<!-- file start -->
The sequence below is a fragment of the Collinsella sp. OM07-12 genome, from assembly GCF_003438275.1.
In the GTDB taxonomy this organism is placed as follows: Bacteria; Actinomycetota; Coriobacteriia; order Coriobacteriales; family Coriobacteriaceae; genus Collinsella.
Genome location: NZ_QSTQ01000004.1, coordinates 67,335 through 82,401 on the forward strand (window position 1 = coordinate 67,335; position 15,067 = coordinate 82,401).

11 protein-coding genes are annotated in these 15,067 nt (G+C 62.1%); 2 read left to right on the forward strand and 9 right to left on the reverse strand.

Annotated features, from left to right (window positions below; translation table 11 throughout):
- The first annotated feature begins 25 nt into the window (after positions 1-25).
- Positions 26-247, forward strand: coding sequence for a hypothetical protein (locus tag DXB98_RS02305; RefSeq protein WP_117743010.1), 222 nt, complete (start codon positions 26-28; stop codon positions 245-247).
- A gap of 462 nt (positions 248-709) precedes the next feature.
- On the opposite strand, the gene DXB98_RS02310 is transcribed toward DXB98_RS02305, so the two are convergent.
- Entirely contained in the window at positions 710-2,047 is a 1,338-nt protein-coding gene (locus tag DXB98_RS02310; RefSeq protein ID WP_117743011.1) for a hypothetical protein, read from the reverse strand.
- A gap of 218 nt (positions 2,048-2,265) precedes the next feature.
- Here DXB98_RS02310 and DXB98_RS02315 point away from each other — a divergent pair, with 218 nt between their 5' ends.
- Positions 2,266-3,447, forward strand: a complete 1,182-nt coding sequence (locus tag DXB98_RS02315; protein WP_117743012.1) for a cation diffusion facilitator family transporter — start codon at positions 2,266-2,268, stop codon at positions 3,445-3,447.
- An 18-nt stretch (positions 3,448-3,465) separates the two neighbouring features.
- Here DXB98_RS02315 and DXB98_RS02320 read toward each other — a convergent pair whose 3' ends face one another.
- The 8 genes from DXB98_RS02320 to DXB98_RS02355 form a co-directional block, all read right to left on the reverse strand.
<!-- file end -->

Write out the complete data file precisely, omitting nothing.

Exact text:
The sequence below is a fragment of the Collinsella sp. OM07-12 genome, from assembly GCF_003438275.1.
In the GTDB taxonomy this organism is placed as follows: Bacteria; Actinomycetota; Coriobacteriia; order Coriobacteriales; family Coriobacteriaceae; genus Collinsella.
Genome location: NZ_QSTQ01000004.1, coordinates 67,335 through 82,401 on the forward strand (window position 1 = coordinate 67,335; position 15,067 = coordinate 82,401).

11 protein-coding genes are annotated in these 15,067 nt (G+C 62.1%); 2 read left to right on the forward strand and 9 right to left on the reverse strand.

Annotated features, from left to right (window positions below; translation table 11 throughout):
- The first annotated feature begins 25 nt into the window (after positions 1-25).
- Positions 26-247, forward strand: coding sequence for a hypothetical protein (locus tag DXB98_RS02305; RefSeq protein WP_117743010.1), 222 nt, complete (start codon positions 26-28; stop codon positions 245-247).
- A gap of 462 nt (positions 248-709) precedes the next feature.
- On the opposite strand, the gene DXB98_RS02310 is transcribed toward DXB98_RS02305, so the two are convergent.
- Entirely contained in the window at positions 710-2,047 is a 1,338-nt protein-coding gene (locus tag DXB98_RS02310; RefSeq protein ID WP_117743011.1) for a hypothetical protein, read from the reverse strand.
- A gap of 218 nt (positions 2,048-2,265) precedes the next feature.
- Here DXB98_RS02310 and DXB98_RS02315 point away from each other — a divergent pair, with 218 nt between their 5' ends.
- Positions 2,266-3,447, forward strand: a complete 1,182-nt coding sequence (locus tag DXB98_RS02315; protein WP_117743012.1) for a cation diffusion facilitator family transporter — start codon at positions 2,266-2,268, stop codon at positions 3,445-3,447.
- An 18-nt stretch (positions 3,448-3,465) separates the two neighbouring features.
- Here DXB98_RS02315 and DXB98_RS02320 read toward each other — a convergent pair whose 3' ends face one another.
- The 8 genes from DXB98_RS02320 to DXB98_RS02355 form a co-directional block, all read right to left on the reverse strand.